That isn’t what Jesus is talking about.  Jesus is saying this: ‘My Father has chosen you, the Church, to be my bride.  My Father believes that you are a worthy match for me.  This meal seals our engagement.  Let me reassure you: my Father is a good man, and a man of means.  His home is a good home.  And I am going now, to build on that home the room where we will live.  When everything is ready, I will come back for you.’

You see, the Father has chosen us: not you and you and me; but us.  Not even us, the congregation at St Andrew’s, but us, the Church, down through the ages, across every people-group, in heaven and on earth.  So there is no need to make comparisons, among ourselves here or against other congregations.  On the contrary, when we look at one another – here at St Andrew’s, and other congregations, and the Church as a whole – we ought to say, ‘Wow: we have been chosen to be the bride of Jesus.  Us: we are one body.  And we are loved.’

Now, in our culture, at a wedding the groom arrives at the church or wherever else the ceremony is going to take place, and waits there for the bride, becoming increasingly nervous the later she is over arriving.  But in Jesus’ culture, as in similar cultures today, the groom goes to the bride’s parents’ house, and leads her from there to his parents’ home, where the wedding ceremony will take place.  The journey from one family home to another is a part of the celebration.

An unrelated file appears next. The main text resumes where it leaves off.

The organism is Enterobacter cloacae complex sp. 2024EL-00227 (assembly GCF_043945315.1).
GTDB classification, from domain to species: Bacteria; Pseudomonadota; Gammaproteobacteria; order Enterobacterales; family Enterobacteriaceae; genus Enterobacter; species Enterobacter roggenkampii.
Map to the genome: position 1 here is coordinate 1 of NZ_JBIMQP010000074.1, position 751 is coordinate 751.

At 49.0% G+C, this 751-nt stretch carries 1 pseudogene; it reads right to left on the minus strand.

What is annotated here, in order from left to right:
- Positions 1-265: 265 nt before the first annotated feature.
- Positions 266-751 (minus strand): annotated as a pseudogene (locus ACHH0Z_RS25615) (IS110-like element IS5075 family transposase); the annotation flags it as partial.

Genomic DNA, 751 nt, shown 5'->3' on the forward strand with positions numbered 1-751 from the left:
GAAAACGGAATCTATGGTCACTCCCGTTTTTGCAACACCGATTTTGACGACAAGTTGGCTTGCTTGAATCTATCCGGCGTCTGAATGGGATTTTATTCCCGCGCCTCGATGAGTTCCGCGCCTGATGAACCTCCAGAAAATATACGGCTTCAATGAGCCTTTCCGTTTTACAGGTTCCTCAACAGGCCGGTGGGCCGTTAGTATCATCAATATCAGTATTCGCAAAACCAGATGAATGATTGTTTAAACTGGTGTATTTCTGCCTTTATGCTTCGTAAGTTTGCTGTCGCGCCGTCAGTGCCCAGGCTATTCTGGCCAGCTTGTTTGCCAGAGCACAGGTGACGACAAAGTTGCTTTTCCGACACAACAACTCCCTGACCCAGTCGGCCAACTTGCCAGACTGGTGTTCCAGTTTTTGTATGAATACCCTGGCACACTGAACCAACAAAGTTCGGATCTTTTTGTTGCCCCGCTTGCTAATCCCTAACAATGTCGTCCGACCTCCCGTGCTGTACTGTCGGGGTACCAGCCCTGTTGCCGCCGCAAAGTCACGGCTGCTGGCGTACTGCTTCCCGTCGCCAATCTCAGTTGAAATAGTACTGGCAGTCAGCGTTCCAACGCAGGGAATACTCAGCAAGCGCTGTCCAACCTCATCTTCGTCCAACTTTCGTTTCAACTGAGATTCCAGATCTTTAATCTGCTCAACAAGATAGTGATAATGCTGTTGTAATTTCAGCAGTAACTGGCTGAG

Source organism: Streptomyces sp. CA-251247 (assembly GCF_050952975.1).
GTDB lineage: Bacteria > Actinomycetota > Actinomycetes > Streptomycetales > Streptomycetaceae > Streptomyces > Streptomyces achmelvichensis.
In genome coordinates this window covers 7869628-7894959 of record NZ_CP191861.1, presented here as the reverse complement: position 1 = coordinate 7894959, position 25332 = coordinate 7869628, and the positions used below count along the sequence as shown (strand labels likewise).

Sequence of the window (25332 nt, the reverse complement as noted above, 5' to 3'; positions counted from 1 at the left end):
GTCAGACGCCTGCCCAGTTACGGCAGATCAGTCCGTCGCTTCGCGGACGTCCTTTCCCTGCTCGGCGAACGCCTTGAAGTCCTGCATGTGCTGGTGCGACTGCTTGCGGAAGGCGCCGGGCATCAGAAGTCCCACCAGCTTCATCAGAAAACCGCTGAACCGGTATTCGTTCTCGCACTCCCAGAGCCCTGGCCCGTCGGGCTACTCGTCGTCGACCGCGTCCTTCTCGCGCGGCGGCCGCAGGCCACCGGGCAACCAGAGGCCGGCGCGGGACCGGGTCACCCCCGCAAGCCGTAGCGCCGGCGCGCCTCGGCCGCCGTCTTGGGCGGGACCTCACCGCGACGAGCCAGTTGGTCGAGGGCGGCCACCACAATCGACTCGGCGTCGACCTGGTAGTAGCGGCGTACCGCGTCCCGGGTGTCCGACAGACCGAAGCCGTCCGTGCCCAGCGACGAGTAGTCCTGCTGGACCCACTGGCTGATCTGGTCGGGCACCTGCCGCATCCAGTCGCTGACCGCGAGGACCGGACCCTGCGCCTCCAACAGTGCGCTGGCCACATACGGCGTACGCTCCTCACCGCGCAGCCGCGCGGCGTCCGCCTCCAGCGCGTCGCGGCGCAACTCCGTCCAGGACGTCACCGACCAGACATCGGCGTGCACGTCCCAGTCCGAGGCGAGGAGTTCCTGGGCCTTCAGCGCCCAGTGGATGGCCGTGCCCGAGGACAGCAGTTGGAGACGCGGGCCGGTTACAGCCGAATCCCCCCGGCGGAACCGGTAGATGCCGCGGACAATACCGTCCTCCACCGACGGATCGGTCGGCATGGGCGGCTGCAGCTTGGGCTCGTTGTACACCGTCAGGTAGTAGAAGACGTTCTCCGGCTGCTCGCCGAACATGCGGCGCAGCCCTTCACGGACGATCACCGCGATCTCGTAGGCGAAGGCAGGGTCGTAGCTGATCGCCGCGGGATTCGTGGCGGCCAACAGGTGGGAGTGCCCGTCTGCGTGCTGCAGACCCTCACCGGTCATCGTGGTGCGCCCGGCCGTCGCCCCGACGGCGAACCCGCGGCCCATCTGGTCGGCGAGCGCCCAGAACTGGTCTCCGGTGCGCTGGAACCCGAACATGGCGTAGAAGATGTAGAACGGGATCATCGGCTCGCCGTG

Thomas hasn’t understood what Jesus is saying.  He wants to know where Jesus is going, and how to get there.  To be fair on Thomas, the only time Jesus has talked about ‘my Father’s house’ before, he was talking about the Temple, and Thomas knows how to get to the Temple, but Jesus doesn’t seem to be talking about the Temple now.

Jesus replies, “I am the way” – ‘I am the way to the Father.  You’ve not been to his house, but I will lead you there.’

I think we tend to imagine a long road, a road across open country, a road we can see disappearing over the horizon; a road on which, from time to time, we might meet the occasional fellow-traveller; a road on which, from time to time, there are difficulties, and at such time we will surely need Jesus’ help.  But for the most part, we can see the road and we can walk the road, with or without Jesus.